“To invent the train is to invent the rail accident of derailment” (Paul Virilio, The Original Accident 10). From the 19th century onward, the intervention of speed upon and across the landscape has created zones of contact between non-human animals and machines that resulted in numerous crashes, deaths, derailments and a wide variety of events that we know as accidents. With the speed of modern time, railway accidents involving humans and animals became a common theme of literary texts, travel books, journal reports, legal discussions, as well as photography and motion pictures. One of the early depictions of moving trains, J. M. W. Turner’s painting “Rain, Steam and Speed” (1844), captures the inherent danger posed by railways to wildlife, by inserting the shadow of a startled hare running on the tracks in front of the locomotive. Accidents may also be interpreted as an allegory for the sweeping speed of early fossil capitalism, as many nuanced, localized crashes are inevitable, gruesome, and disastrous to all innocent parties. Still more underlying clashes of different land claims and world views are to be examined.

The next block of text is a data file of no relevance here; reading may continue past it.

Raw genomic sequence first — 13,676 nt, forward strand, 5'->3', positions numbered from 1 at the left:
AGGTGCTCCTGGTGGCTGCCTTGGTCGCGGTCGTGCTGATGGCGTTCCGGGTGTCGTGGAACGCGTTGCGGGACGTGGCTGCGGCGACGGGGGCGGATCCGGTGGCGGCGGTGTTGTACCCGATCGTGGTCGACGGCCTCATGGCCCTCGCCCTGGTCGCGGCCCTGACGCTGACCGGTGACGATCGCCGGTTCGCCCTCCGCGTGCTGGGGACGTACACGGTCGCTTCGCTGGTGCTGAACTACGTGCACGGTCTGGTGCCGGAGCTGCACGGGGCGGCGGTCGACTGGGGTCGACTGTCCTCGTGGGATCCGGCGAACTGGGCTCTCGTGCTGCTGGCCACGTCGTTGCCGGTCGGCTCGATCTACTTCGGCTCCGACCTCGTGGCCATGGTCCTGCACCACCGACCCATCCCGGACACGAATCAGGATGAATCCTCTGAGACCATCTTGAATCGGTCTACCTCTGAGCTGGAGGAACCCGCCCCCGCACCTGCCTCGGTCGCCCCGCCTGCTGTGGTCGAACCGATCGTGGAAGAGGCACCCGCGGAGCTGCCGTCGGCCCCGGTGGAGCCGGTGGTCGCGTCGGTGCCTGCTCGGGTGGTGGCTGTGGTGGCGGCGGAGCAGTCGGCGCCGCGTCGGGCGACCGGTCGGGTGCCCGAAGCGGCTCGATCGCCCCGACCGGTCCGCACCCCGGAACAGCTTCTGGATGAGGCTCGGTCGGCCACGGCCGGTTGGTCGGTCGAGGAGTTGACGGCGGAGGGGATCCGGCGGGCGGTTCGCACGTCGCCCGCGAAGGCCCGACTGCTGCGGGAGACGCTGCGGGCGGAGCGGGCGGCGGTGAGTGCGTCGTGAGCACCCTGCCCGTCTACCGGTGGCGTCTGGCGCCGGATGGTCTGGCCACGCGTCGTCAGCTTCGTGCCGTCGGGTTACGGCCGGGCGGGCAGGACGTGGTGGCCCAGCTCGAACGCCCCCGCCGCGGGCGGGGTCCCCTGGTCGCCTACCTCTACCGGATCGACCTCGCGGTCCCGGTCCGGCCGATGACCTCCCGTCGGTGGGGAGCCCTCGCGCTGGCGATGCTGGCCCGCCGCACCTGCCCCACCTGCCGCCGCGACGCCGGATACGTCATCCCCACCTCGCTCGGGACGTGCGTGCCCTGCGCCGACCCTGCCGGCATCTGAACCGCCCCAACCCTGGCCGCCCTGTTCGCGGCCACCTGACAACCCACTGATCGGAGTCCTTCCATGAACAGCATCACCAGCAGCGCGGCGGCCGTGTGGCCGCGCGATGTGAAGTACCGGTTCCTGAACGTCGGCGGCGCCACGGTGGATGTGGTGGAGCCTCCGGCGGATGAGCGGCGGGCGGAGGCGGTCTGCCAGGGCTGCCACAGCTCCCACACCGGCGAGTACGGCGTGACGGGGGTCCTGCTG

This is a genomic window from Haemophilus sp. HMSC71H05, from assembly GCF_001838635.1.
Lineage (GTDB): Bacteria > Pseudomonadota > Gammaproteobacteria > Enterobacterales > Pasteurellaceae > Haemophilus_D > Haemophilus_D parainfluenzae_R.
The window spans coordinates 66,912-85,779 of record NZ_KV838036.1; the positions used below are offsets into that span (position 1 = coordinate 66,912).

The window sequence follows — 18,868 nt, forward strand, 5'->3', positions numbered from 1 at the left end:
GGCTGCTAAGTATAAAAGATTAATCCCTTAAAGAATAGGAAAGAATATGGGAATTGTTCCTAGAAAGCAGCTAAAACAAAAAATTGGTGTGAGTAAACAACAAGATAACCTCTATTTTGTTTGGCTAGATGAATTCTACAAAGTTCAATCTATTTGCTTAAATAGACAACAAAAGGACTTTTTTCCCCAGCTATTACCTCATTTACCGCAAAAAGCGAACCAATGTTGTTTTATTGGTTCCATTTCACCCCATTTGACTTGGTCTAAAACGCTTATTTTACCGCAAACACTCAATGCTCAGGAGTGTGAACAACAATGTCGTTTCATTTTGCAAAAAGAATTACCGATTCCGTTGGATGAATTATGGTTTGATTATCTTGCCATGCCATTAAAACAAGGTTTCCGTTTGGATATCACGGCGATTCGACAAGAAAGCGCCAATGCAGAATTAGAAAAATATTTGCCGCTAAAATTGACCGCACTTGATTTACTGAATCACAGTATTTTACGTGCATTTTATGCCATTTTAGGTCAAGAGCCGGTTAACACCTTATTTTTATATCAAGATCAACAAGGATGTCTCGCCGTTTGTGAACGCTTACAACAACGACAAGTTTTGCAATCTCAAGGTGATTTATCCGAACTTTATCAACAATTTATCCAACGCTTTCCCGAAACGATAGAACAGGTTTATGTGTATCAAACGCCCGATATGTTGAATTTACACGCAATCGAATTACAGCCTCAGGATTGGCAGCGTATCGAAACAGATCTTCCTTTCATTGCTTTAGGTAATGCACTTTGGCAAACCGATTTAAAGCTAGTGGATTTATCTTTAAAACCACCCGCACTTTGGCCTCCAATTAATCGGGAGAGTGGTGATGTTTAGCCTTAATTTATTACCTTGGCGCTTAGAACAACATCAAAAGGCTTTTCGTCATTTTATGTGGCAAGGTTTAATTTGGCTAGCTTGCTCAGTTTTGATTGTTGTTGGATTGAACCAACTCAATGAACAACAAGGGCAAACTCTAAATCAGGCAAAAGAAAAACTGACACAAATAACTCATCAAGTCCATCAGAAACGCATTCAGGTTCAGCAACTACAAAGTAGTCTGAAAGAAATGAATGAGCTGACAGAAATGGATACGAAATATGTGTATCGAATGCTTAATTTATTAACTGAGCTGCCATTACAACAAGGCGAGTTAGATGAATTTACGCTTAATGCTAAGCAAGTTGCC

We welcome submissions featuring transdisciplinary approaches to the scenes of railway accidents, foregrounding the intersection of the artistic, the cultural, the political, the economic, and the legal aspects of the encounters, as a way of problematizing entanglements between human, non-human, and machines. Examples of areas of inquiry activated by this theme include (but are not limited to) accident; noise, rhythm, and sound pollution; hunting; modernism and non-humans; proto-environmentalist literature; environment shaping and border-thinking; energy studies; resistance against rail construction, colonialism, and developmentist ideologies; rural and indigenous land; among others. We would like to highlight how these encounters disrupt geographic and political spaces, bringing to the table global connections, transnational encounters, and the remaking of spaces/landscapes.